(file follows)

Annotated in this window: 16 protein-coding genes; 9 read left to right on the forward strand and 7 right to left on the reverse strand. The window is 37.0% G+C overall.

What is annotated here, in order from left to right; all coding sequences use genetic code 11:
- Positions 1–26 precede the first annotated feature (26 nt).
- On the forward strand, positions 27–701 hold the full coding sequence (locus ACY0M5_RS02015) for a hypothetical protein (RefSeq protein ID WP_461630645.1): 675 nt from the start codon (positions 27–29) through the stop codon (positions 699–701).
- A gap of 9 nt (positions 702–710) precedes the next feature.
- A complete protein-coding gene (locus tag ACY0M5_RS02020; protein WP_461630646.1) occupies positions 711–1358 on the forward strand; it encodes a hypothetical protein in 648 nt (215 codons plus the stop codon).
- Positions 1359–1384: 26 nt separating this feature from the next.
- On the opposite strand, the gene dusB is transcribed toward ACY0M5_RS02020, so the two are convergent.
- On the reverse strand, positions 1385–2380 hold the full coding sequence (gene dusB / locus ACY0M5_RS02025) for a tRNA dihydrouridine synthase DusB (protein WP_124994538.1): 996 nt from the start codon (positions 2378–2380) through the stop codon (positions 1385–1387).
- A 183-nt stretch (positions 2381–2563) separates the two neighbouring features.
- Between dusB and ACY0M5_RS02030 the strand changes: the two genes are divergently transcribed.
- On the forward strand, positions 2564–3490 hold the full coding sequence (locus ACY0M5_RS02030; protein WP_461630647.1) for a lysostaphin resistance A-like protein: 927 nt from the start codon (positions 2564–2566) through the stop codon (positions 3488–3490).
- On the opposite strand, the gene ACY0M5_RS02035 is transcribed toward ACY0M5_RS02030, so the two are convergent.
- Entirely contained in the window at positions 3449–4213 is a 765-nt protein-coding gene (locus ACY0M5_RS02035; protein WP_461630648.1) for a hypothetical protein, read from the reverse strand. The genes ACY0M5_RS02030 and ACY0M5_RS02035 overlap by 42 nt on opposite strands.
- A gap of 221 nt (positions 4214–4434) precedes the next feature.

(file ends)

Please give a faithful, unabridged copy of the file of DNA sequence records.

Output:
Annotated in this window: 16 protein-coding genes; 9 read left to right on the forward strand and 7 right to left on the reverse strand. The window is 37.0% G+C overall.

What is annotated here, in order from left to right; all coding sequences use genetic code 11:
- Positions 1–26 precede the first annotated feature (26 nt).
- On the forward strand, positions 27–701 hold the full coding sequence (locus ACY0M5_RS02015) for a hypothetical protein (RefSeq protein ID WP_461630645.1): 675 nt from the start codon (positions 27–29) through the stop codon (positions 699–701).
- A gap of 9 nt (positions 702–710) precedes the next feature.
- A complete protein-coding gene (locus tag ACY0M5_RS02020; protein WP_461630646.1) occupies positions 711–1358 on the forward strand; it encodes a hypothetical protein in 648 nt (215 codons plus the stop codon).
- Positions 1359–1384: 26 nt separating this feature from the next.
- On the opposite strand, the gene dusB is transcribed toward ACY0M5_RS02020, so the two are convergent.
- On the reverse strand, positions 1385–2380 hold the full coding sequence (gene dusB / locus ACY0M5_RS02025) for a tRNA dihydrouridine synthase DusB (protein WP_124994538.1): 996 nt from the start codon (positions 2378–2380) through the stop codon (positions 1385–1387).
- A 183-nt stretch (positions 2381–2563) separates the two neighbouring features.
- Between dusB and ACY0M5_RS02030 the strand changes: the two genes are divergently transcribed.
- On the forward strand, positions 2564–3490 hold the full coding sequence (locus ACY0M5_RS02030; protein WP_461630647.1) for a lysostaphin resistance A-like protein: 927 nt from the start codon (positions 2564–2566) through the stop codon (positions 3488–3490).
- On the opposite strand, the gene ACY0M5_RS02035 is transcribed toward ACY0M5_RS02030, so the two are convergent.
- Entirely contained in the window at positions 3449–4213 is a 765-nt protein-coding gene (locus ACY0M5_RS02035; protein WP_461630648.1) for a hypothetical protein, read from the reverse strand. The genes ACY0M5_RS02030 and ACY0M5_RS02035 overlap by 42 nt on opposite strands.
- A gap of 221 nt (positions 4214–4434) precedes the next feature.